Full and complete information | Bleader

Full and complete information

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The Illinois Freedom of Information Act is "intended to open the government to all citizens by guaranteeing access to governmental records in whatever form they are maintained," according to the state attorney general's office.

Reporters use the FOIA regularly to nudge government officials to produce documents or data. But researchers, attorneys, businesses, activists, and other people also submit FOIA requests all the time, and while it's a necessary tool for collecting information about our public offices and agencies, it's even more useful as a reminder to public officials that those records don't technically belong to them--they belong to us, their funders and employers.

Well, that's the idea, anyway. The truth is that the FOIA is only helpful if the office you're dealing with is competent enough to actually keep the records, find them, and make copies (you'd be surprised at how many aren't). And then you need either (a) an office that knows and respects the law or (b) attorneys available to explain it to them and raise a stink.

I bring all this up as a way to say that I recently sent out FOIA requests to a few Illinois public officials. Under the state law, public bodies have seven working days to respond to requests in writing, and in fact most of my requests were complied with in a few days. 

But a couple weren't. After two-and-a-half weeks I followed up with calls to the offices asking for the information ASAP.

By law, FOIA requests can be delayed or even denied for a number of reasons. I once sent in a FOIA asking for a tour of a city garbage sorting facility, because Streets and Sanitation Department officials were ignoring my less formal requests. It was a long shot, and sure enough, I was denied access on the grounds that a city facility is not a public record. (And they never did let me tour any of the the sorting centers to catch a glimpse of how many recyclables are not separated and kept out of landfills in the Blue Bag recycling program.)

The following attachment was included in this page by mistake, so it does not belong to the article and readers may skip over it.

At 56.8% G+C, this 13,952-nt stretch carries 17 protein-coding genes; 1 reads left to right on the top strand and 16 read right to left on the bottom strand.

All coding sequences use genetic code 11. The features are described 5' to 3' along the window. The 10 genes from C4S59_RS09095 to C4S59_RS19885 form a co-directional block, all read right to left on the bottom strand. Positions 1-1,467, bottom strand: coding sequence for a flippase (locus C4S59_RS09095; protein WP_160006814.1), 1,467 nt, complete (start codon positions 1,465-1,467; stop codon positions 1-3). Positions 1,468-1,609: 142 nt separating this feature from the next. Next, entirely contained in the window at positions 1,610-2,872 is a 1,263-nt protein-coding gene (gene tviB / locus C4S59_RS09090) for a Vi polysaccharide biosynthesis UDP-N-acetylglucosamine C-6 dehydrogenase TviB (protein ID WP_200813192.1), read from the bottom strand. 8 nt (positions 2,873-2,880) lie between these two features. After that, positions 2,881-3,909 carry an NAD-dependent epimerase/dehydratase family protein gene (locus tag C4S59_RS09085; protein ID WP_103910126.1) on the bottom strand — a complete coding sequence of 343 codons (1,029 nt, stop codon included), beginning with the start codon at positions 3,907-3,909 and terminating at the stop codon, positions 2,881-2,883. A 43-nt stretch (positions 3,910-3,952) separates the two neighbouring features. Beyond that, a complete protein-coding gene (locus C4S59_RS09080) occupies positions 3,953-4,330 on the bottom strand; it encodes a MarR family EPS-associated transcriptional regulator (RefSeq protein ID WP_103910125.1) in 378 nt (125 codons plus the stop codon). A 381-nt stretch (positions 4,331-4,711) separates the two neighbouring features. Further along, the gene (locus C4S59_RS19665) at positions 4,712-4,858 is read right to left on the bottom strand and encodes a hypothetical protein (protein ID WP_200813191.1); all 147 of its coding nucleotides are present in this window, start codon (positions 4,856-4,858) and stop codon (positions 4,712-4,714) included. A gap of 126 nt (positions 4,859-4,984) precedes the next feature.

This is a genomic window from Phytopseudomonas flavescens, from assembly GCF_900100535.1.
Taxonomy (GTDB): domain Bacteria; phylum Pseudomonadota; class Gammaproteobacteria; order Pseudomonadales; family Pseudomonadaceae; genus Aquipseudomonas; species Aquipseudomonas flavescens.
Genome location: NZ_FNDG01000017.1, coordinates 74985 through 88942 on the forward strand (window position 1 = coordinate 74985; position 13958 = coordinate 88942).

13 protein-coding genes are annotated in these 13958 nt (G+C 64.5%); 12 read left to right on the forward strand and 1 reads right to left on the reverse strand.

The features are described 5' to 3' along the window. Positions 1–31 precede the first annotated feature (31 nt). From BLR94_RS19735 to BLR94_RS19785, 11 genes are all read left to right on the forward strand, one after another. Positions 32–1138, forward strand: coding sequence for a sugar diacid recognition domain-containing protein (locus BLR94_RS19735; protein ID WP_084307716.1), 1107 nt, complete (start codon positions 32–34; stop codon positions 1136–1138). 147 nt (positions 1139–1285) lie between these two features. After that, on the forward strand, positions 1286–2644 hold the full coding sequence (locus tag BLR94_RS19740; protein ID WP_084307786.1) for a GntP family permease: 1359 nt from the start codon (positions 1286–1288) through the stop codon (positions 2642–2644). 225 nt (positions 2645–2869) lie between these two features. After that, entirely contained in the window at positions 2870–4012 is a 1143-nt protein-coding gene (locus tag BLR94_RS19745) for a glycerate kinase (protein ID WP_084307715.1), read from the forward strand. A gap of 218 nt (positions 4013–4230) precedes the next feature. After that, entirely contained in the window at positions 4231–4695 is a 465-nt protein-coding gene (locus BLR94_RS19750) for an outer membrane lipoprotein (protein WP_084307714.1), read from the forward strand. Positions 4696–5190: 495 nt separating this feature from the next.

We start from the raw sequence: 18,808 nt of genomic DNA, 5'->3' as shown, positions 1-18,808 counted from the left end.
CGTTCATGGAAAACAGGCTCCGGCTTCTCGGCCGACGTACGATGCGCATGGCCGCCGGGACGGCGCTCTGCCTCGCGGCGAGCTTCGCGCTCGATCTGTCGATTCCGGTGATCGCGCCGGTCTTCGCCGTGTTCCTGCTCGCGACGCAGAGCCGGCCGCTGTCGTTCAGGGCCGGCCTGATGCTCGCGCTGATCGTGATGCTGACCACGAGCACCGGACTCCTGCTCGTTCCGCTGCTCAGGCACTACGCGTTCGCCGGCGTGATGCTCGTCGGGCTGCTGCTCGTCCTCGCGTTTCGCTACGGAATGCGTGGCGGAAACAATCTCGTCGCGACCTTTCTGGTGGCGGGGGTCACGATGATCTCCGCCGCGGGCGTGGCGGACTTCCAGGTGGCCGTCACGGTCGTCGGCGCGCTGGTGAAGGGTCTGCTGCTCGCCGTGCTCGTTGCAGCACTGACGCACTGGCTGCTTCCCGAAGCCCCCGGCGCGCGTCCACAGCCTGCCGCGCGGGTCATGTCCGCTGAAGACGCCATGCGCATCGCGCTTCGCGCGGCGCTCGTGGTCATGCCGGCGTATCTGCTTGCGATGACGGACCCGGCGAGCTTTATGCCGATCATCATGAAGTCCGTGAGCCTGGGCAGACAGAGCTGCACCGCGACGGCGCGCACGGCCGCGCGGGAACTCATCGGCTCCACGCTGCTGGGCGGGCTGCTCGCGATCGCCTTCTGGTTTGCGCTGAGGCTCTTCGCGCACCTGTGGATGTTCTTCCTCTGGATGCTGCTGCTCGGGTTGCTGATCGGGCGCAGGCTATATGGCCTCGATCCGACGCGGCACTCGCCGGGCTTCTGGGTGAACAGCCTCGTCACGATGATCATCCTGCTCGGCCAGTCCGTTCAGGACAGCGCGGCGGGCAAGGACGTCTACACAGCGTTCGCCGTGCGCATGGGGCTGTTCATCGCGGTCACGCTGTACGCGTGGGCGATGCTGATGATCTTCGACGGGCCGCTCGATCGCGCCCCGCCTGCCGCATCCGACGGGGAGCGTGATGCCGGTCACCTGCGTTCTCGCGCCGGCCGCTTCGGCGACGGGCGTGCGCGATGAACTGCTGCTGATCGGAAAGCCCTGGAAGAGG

Officials can also deny requests in the interests of public safety or personal privacy, and they can delay their responses if they need more time to collect, compile, or copy.

But I'd never known that the law offers an exemption to officials who have gone fishin'.

Yet several days after I left some voice messages asking about the status of my FOIAs, one of the slow-moving officials replied with a letter: "I am asking for an extension to your official request under the Illinois Freedom of Information Act," it said. "I will be on vacation and upon my return I will forward you that information."

I suppose this official deserves credit for being straightforward, because he easily could justified his delay another way, such as by saying: "Pursuant to the Illinois Compiled Statutes, 5 ILCS 140/3(d) (ii) and (vi), your request dated July 17, 2007, cannot be complied within the seven (7) working day time limit prescribed by the law. As further provided for in the Illinois Freedom of Information Act, a seven (7) day working day extension is hereby requested in order to comply with your request."

That's how another official responded to another request I made. It was accompanied by a call from a staff person in the office explaining that they were sorry for the delay, but the person who would get the records together for me was on vacation.

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